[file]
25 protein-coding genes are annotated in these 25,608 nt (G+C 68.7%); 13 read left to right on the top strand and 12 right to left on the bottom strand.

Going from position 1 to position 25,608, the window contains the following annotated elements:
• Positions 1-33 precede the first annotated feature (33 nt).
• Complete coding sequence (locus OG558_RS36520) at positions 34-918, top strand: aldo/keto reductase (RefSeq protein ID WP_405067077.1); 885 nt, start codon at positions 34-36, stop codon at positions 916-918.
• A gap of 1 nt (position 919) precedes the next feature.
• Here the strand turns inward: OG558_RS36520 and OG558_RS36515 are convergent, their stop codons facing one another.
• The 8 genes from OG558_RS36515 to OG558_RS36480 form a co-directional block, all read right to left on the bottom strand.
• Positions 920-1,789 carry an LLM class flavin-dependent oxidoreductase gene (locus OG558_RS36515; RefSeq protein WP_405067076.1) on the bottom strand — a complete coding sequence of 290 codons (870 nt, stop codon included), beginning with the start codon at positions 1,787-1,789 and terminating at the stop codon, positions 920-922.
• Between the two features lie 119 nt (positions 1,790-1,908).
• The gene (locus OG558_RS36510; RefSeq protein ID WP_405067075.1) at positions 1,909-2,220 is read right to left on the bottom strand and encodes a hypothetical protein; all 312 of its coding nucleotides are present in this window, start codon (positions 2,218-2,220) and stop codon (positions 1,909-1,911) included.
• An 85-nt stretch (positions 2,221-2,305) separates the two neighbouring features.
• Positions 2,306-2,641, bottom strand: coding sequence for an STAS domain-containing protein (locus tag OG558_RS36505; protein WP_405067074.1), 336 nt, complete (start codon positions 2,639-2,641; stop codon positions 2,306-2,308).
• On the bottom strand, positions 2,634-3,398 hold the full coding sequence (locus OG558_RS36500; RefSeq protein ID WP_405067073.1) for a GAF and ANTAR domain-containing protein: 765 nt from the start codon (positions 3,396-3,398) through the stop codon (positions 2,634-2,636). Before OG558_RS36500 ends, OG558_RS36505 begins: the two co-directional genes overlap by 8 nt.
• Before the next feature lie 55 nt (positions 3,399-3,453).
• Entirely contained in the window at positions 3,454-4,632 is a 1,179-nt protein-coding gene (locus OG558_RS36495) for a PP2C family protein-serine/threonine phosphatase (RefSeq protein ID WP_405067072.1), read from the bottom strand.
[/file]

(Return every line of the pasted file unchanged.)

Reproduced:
25 protein-coding genes are annotated in these 25,608 nt (G+C 68.7%); 13 read left to right on the top strand and 12 right to left on the bottom strand.

Going from position 1 to position 25,608, the window contains the following annotated elements:
• Positions 1-33 precede the first annotated feature (33 nt).
• Complete coding sequence (locus OG558_RS36520) at positions 34-918, top strand: aldo/keto reductase (RefSeq protein ID WP_405067077.1); 885 nt, start codon at positions 34-36, stop codon at positions 916-918.
• A gap of 1 nt (position 919) precedes the next feature.
• Here the strand turns inward: OG558_RS36520 and OG558_RS36515 are convergent, their stop codons facing one another.
• The 8 genes from OG558_RS36515 to OG558_RS36480 form a co-directional block, all read right to left on the bottom strand.
• Positions 920-1,789 carry an LLM class flavin-dependent oxidoreductase gene (locus OG558_RS36515; RefSeq protein WP_405067076.1) on the bottom strand — a complete coding sequence of 290 codons (870 nt, stop codon included), beginning with the start codon at positions 1,787-1,789 and terminating at the stop codon, positions 920-922.
• Between the two features lie 119 nt (positions 1,790-1,908).
• The gene (locus OG558_RS36510; RefSeq protein ID WP_405067075.1) at positions 1,909-2,220 is read right to left on the bottom strand and encodes a hypothetical protein; all 312 of its coding nucleotides are present in this window, start codon (positions 2,218-2,220) and stop codon (positions 1,909-1,911) included.
• An 85-nt stretch (positions 2,221-2,305) separates the two neighbouring features.
• Positions 2,306-2,641, bottom strand: coding sequence for an STAS domain-containing protein (locus tag OG558_RS36505; protein WP_405067074.1), 336 nt, complete (start codon positions 2,639-2,641; stop codon positions 2,306-2,308).
• On the bottom strand, positions 2,634-3,398 hold the full coding sequence (locus OG558_RS36500; RefSeq protein ID WP_405067073.1) for a GAF and ANTAR domain-containing protein: 765 nt from the start codon (positions 3,396-3,398) through the stop codon (positions 2,634-2,636). Before OG558_RS36500 ends, OG558_RS36505 begins: the two co-directional genes overlap by 8 nt.
• Before the next feature lie 55 nt (positions 3,399-3,453).
• Entirely contained in the window at positions 3,454-4,632 is a 1,179-nt protein-coding gene (locus OG558_RS36495) for a PP2C family protein-serine/threonine phosphatase (RefSeq protein ID WP_405067072.1), read from the bottom strand.